• True contentment comes from knowing, loving, and trusting Jesus.

“You make known to me the path of life; in your presence there is fullness of joy; at your right hand are pleasures forevermore.” (Psalm 16:11)

“Indeed, I count everything as loss because of the surpassing worth of knowing Christ Jesus my Lord. For his sake I have suffered the loss of all things and count them as rubbish, in order that I may gain Christ…” (Philippians 3:8)

The following are a few practical discussion ideas for applying these truths to the heart:

  • Read 1 Timothy 6:6-8. Did you bring anything into the world? Can you take anything with you when you die? What does verse 8 say that we should be content with? Why is this hard for us? If you lived in a very poor country where many people were starving, would it be easier to be content with having food? Why? How can you have this same attitude without having to be in that situation?
  • Do you often compare what you have with what others have? Why? Do you feel that you need what they have in order to be happy? Why? If and when you feel this way, what are you saying about what you think will make you truly happy? Is this what God tells us will make us happy? Is God your heavenly Father? Do you trust Him to provide for you all that you need in order to be happy? Read Matthew 7:7-11. What kinds of things do you ask God for? Why do you ask for these things? Do you believe that God wants to give you good gifts? Do you complain about the good things that God has already given you? Why is it sometimes hard to be thankful? Is it because God is stingy? Or is it because our hearts are not grateful? How could you focus on thankfulness to God this week?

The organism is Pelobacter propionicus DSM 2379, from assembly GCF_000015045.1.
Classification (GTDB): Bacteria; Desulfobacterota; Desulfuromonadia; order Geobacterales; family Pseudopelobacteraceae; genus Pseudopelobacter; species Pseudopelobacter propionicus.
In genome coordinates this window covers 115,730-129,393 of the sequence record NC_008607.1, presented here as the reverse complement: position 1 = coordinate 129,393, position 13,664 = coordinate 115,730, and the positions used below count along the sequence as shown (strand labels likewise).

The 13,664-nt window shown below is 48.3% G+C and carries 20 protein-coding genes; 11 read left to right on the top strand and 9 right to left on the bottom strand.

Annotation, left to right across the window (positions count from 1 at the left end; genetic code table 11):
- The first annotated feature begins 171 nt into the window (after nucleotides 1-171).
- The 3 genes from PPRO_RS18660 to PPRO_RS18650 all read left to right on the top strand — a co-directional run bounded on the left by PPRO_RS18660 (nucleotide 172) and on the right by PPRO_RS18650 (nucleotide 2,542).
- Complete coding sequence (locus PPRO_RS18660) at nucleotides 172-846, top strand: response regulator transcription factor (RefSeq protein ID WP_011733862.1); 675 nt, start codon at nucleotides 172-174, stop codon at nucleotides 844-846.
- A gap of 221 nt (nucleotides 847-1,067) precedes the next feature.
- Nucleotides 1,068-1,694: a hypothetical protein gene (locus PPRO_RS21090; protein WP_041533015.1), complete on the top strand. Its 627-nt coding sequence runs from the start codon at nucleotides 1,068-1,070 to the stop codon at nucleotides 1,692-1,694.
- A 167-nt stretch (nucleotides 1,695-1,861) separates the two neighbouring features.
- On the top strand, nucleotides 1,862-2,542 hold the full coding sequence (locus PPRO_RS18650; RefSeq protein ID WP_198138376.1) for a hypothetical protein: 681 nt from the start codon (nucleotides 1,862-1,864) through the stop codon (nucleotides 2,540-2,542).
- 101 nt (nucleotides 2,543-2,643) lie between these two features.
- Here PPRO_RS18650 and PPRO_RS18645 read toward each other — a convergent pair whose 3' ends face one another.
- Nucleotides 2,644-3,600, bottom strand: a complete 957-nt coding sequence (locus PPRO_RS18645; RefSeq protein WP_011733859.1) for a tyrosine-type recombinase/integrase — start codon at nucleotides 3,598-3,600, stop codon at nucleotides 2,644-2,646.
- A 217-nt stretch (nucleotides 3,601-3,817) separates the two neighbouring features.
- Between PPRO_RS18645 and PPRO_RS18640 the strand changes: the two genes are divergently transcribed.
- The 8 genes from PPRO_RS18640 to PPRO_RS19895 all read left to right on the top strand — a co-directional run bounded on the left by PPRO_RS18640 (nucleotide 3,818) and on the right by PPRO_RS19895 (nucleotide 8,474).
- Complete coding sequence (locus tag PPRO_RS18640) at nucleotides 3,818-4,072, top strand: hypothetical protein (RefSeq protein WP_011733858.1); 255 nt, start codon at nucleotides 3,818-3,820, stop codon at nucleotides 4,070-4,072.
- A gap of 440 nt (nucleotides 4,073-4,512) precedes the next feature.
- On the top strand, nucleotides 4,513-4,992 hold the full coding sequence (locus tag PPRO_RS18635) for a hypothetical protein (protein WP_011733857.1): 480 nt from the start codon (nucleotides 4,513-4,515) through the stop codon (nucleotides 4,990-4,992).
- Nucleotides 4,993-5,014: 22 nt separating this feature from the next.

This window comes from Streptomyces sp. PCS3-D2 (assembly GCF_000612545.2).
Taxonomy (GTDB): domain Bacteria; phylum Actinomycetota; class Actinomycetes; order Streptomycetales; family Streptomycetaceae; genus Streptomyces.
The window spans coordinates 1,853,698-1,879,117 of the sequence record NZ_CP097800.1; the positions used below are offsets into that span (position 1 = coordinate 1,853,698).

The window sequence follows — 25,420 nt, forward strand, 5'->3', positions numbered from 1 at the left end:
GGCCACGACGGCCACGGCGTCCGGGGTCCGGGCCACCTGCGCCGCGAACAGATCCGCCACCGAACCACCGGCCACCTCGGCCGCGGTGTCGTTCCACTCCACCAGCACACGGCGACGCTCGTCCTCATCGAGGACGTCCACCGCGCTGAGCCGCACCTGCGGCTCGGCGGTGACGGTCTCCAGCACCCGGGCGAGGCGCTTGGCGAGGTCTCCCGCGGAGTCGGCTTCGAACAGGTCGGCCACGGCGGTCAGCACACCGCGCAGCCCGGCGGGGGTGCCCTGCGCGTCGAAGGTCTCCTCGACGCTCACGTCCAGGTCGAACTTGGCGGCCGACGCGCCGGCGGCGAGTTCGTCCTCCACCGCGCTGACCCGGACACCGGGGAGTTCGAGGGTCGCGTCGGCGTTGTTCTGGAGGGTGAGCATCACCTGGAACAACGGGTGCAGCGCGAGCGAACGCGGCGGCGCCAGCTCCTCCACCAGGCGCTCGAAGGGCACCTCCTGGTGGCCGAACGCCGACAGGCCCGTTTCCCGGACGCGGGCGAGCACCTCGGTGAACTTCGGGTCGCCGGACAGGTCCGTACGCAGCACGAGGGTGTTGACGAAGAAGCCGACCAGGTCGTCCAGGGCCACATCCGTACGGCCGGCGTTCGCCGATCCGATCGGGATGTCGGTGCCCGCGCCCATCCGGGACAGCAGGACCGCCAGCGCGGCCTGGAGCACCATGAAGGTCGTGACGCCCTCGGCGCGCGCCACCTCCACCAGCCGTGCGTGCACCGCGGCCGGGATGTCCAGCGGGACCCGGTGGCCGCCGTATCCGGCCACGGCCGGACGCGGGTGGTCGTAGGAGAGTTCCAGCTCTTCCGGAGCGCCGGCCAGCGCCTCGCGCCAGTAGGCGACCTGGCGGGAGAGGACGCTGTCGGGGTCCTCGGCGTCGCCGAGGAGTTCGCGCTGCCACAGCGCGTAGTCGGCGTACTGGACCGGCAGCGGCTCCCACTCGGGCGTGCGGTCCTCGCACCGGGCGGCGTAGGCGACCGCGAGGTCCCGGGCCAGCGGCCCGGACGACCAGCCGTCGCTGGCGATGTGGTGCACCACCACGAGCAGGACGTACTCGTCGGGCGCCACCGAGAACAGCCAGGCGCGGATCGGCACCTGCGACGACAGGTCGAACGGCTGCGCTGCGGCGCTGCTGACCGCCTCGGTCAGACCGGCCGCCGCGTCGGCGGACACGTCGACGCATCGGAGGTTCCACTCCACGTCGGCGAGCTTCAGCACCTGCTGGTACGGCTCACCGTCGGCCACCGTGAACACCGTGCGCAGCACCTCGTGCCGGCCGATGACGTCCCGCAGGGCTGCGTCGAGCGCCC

• Make a “Thank you” list to God for His many good gifts. What should a list like this remind us of? When feelings of wanting more and more “stuff” start to creep into your heart, do you stop to think about how generous God has already been to you? Do you thank Him for life and breath and everything else? How could stopping and remembering this help you to fight against feeling discontent with what you have?
  • Is God able to satisfy your every need? Therefore, if He withholds something from you, like having your own bedroom or a new iPad, is it because He isn’t able to provide you with those things? Why might God choose to withhold something from you? What better thing might God have for you? Give a concrete example of this.
  • Read Philippians 4:12-13. What is the “secret” of being content? Why does Paul say that it is a secret? Are secrets easy things to find out? No, they are to be “found out” by actively searching for them. Can you be content through your own strength? Why not? Whose strength must you depend on?
  • What is the hardest struggle you have when you think of earthly treasures? What kinds of things “feed” this feeling? What do commercials, movies, books, and store advertisements tell you is worth “laying up”? How can you protect yourself from this in some measure? Do you do this, or do you continue to feed your appetite for earthly treasures?
  • Have you ever received something that you were really happy and excited about? Did you feel as excited about it a week later? A month later? Two years later? Why not? What does this tell you about earthly treasures and the happiness they bring? Will this happen to heavenly treasures? Why not?

(Discussion ideas adapted from the CDG curriculum To Be Like Jesus: A Study for Children on Following Jesus.)

(Photo courtesy of blackstock at FreeDigitalPhotos.net)